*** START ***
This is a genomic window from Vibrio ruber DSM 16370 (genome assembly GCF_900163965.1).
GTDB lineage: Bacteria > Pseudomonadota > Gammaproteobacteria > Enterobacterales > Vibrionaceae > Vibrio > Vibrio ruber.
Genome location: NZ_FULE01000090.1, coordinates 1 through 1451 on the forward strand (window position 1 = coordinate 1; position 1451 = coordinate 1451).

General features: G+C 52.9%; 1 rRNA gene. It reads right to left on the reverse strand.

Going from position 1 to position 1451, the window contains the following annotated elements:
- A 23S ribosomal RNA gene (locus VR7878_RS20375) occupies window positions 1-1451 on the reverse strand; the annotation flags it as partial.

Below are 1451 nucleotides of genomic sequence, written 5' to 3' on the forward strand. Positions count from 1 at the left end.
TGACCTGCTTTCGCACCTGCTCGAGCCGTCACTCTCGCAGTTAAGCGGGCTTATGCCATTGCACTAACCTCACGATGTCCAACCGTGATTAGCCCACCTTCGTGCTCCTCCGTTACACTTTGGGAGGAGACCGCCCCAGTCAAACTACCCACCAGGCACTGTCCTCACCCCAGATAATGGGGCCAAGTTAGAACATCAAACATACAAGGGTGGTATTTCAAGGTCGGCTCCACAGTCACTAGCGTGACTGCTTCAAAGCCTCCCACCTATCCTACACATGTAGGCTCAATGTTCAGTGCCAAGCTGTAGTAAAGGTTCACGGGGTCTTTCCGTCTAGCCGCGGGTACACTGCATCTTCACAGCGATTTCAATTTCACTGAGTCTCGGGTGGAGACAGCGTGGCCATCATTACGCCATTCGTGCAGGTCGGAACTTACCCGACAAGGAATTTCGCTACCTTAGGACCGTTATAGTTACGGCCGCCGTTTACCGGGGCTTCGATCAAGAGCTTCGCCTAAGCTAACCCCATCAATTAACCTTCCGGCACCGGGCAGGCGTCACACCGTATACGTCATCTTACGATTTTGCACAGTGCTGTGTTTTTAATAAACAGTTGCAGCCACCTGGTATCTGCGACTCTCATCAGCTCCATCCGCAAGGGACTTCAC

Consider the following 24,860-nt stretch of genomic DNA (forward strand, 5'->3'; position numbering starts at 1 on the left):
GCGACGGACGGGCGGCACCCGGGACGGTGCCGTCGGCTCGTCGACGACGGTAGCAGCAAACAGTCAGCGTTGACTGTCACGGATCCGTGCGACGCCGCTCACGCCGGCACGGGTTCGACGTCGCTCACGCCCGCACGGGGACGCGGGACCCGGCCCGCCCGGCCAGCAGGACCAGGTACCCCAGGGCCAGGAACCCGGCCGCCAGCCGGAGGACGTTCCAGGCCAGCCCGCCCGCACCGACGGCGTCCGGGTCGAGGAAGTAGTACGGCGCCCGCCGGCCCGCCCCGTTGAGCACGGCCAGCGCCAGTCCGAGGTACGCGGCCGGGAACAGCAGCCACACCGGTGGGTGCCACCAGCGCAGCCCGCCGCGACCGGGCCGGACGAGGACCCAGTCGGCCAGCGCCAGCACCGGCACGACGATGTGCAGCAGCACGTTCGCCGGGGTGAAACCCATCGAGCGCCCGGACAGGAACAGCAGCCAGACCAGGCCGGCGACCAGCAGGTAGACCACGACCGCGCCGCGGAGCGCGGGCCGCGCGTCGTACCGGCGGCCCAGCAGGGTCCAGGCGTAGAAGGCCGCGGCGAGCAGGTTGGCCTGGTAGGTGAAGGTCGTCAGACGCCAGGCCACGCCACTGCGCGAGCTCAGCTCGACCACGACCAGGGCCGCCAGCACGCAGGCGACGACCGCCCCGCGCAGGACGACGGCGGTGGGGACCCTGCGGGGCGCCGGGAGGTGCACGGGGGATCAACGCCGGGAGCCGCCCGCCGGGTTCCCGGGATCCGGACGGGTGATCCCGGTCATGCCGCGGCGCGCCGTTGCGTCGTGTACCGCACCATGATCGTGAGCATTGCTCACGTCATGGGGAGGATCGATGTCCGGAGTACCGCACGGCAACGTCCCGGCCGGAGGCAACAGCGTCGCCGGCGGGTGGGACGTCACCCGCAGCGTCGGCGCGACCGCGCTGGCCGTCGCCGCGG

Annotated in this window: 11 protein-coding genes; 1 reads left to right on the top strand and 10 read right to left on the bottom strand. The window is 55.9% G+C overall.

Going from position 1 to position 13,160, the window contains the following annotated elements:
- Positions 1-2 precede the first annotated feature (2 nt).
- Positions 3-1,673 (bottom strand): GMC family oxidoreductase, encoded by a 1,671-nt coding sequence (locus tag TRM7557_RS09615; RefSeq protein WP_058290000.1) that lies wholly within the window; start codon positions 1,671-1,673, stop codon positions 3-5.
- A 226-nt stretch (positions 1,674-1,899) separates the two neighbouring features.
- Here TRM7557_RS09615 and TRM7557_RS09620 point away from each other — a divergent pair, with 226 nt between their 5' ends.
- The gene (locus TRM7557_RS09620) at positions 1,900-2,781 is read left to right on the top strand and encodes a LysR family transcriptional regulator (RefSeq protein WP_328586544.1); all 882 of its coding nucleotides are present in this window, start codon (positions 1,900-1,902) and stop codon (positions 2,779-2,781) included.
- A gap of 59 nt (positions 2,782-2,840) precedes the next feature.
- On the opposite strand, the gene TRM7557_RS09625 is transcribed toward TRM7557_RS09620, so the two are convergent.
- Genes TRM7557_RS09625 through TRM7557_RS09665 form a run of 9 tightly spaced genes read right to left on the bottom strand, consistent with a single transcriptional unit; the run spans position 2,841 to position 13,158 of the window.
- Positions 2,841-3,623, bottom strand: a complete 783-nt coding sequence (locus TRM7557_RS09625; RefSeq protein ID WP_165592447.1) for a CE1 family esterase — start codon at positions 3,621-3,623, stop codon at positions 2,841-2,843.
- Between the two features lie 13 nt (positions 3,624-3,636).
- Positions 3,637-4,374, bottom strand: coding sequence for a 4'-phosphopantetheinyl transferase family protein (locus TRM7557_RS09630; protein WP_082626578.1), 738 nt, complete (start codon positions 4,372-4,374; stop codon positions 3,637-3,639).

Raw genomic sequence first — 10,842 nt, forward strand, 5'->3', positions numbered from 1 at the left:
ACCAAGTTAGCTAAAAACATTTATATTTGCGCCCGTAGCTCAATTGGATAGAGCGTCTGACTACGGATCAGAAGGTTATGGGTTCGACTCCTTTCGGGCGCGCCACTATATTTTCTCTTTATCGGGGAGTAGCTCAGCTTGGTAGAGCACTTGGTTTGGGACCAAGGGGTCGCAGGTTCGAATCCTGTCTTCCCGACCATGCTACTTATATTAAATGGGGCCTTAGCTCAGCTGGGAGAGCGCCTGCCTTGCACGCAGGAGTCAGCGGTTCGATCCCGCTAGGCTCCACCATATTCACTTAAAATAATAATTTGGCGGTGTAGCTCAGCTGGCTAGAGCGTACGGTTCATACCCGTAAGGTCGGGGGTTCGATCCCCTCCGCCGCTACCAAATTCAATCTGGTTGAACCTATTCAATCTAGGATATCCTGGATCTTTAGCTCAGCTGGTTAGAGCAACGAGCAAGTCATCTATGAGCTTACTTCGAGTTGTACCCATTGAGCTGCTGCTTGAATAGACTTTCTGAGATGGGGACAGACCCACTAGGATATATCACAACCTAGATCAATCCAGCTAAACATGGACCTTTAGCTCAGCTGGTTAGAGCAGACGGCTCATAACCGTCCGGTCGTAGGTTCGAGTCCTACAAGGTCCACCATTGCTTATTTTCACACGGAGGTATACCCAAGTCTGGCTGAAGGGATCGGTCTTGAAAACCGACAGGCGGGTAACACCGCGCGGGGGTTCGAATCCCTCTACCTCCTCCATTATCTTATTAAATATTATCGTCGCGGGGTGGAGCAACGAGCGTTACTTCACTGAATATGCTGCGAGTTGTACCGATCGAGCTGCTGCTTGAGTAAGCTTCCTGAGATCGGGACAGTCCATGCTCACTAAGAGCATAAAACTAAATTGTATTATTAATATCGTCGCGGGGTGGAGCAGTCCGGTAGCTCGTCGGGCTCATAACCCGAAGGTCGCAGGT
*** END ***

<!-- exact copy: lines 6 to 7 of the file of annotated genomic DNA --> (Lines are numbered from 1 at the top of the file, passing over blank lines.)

- A 23S ribosomal RNA gene (locus VR7878_RS20375) occupies window positions 1-1451 on the reverse strand; the annotation flags it as partial.

Below are 1451 nucleotides of genomic sequence, written 5' to 3' on the forward strand. Positions count from 1 at the left end.